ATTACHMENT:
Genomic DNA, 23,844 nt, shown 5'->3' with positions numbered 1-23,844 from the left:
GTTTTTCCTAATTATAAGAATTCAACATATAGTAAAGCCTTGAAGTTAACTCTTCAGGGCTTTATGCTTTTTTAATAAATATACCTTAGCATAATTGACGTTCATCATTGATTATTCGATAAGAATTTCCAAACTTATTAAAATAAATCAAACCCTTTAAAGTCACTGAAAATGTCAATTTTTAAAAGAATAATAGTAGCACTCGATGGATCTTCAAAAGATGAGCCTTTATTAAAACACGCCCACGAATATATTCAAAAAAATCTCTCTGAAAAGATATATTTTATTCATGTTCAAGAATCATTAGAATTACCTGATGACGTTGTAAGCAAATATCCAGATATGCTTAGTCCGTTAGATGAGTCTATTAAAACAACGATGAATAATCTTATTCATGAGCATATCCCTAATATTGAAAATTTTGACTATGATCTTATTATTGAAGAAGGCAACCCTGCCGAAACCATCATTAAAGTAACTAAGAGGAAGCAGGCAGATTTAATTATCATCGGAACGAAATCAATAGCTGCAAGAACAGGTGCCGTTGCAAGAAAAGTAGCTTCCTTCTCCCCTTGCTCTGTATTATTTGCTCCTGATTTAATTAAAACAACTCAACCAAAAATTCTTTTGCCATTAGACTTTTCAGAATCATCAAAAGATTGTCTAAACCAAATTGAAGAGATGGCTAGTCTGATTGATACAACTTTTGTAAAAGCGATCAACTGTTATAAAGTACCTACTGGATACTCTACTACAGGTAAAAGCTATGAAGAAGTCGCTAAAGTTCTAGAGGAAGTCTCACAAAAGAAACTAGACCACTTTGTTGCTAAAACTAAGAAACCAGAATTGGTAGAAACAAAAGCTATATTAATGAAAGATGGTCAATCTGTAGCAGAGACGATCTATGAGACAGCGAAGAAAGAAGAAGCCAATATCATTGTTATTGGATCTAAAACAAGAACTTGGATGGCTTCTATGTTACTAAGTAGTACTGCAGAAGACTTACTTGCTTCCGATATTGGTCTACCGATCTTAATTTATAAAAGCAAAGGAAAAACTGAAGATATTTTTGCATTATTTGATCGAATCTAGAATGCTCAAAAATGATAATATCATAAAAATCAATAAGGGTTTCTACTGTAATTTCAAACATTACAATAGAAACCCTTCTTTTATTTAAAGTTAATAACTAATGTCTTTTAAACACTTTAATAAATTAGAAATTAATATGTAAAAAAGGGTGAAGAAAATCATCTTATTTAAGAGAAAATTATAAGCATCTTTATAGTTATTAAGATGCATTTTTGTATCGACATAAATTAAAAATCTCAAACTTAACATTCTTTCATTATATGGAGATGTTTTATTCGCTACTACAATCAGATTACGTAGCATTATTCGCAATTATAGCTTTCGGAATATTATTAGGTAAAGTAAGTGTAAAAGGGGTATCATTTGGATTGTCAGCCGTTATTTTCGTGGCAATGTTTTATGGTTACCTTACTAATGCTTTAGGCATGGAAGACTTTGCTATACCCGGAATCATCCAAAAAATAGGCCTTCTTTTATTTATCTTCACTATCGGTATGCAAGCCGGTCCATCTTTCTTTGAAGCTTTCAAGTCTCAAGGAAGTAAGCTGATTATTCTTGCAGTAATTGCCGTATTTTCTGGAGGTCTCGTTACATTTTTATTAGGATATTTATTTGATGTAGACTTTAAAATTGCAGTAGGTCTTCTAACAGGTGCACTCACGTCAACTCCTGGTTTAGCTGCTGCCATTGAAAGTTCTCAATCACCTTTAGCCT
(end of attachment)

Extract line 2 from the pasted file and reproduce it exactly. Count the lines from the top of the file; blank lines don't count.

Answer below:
GTTTTTCCTAATTATAAGAATTCAACATATAGTAAAGCCTTGAAGTTAACTCTTCAGGGCTTTATGCTTTTTTAATAAATATACCTTAGCATAATTGACGTTCATCATTGATTATTCGATAAGAATTTCCAAACTTATTAAAATAAATCAAACCCTTTAAAGTCACTGAAAATGTCAATTTTTAAAAGAATAATAGTAGCACTCGATGGATCTTCAAAAGATGAGCCTTTATTAAAACACGCCCACGAATATATTCAAAAAAATCTCTCTGAAAAGATATATTTTATTCATGTTCAAGAATCATTAGAATTACCTGATGACGTTGTAAGCAAATATCCAGATATGCTTAGTCCGTTAGATGAGTCTATTAAAACAACGATGAATAATCTTATTCATGAGCATATCCCTAATATTGAAAATTTTGACTATGATCTTATTATTGAAGAAGGCAACCCTGCCGAAACCATCATTAAAGTAACTAAGAGGAAGCAGGCAGATTTAATTATCATCGGAACGAAATCAATAGCTGCAAGAACAGGTGCCGTTGCAAGAAAAGTAGCTTCCTTCTCCCCTTGCTCTGTATTATTTGCTCCTGATTTAATTAAAACAACTCAACCAAAAATTCTTTTGCCATTAGACTTTTCAGAATCATCAAAAGATTGTCTAAACCAAATTGAAGAGATGGCTAGTCTGATTGATACAACTTTTGTAAAAGCGATCAACTGTTATAAAGTACCTACTGGATACTCTACTACAGGTAAAAGCTATGAAGAAGTCGCTAAAGTTCTAGAGGAAGTCTCACAAAAGAAACTAGACCACTTTGTTGCTAAAACTAAGAAACCAGAATTGGTAGAAACAAAAGCTATATTAATGAAAGATGGTCAATCTGTAGCAGAGACGATCTATGAGACAGCGAAGAAAGAAGAAGCCAATATCATTGTTATTGGATCTAAAACAAGAACTTGGATGGCTTCTATGTTACTAAGTAGTACTGCAGAAGACTTACTTGCTTCCGATATTGGTCTACCGATCTTAATTTATAAAAGCAAAGGAAAAACTGAAGATATTTTTGCATTATTTGATCGAATCTAGAATGCTCAAAAATGATAATATCATAAAAATCAATAAGGGTTTCTACTGTAATTTCAAACATTACAATAGAAACCCTTCTTTTATTTAAAGTTAATAACTAATGTCTTTTAAACACTTTAATAAATTAGAAATTAATATGTAAAAAAGGGTGAAGAAAATCATCTTATTTAAGAGAAAATTATAAGCATCTTTATAGTTATTAAGATGCATTTTTGTATCGACATAAATTAAAAATCTCAAACTTAACATTCTTTCATTATATGGAGATGTTTTATTCGCTACTACAATCAGATTACGTAGCATTATTCGCAATTATAGCTTTCGGAATATTATTAGGTAAAGTAAGTGTAAAAGGGGTATCATTTGGATTGTCAGCCGTTATTTTCGTGGCAATGTTTTATGGTTACCTTACTAATGCTTTAGGCATGGAAGACTTTGCTATACCCGGAATCATCCAAAAAATAGGCCTTCTTTTATTTATCTTCACTATCGGTATGCAAGCCGGTCCATCTTTCTTTGAAGCTTTCAAGTCTCAAGGAAGTAAGCTGATTATTCTTGCAGTAATTGCCGTATTTTCTGGAGGTCTCGTTACATTTTTATTAGGATATTTATTTGATGTAGACTTTAAAATTGCAGTAGGTCTTCTAACAGGTGCACTCACGTCAACTCCTGGTTTAGCTGCTGCCATTGAAAGTTCTCAATCACCTTTAGCCT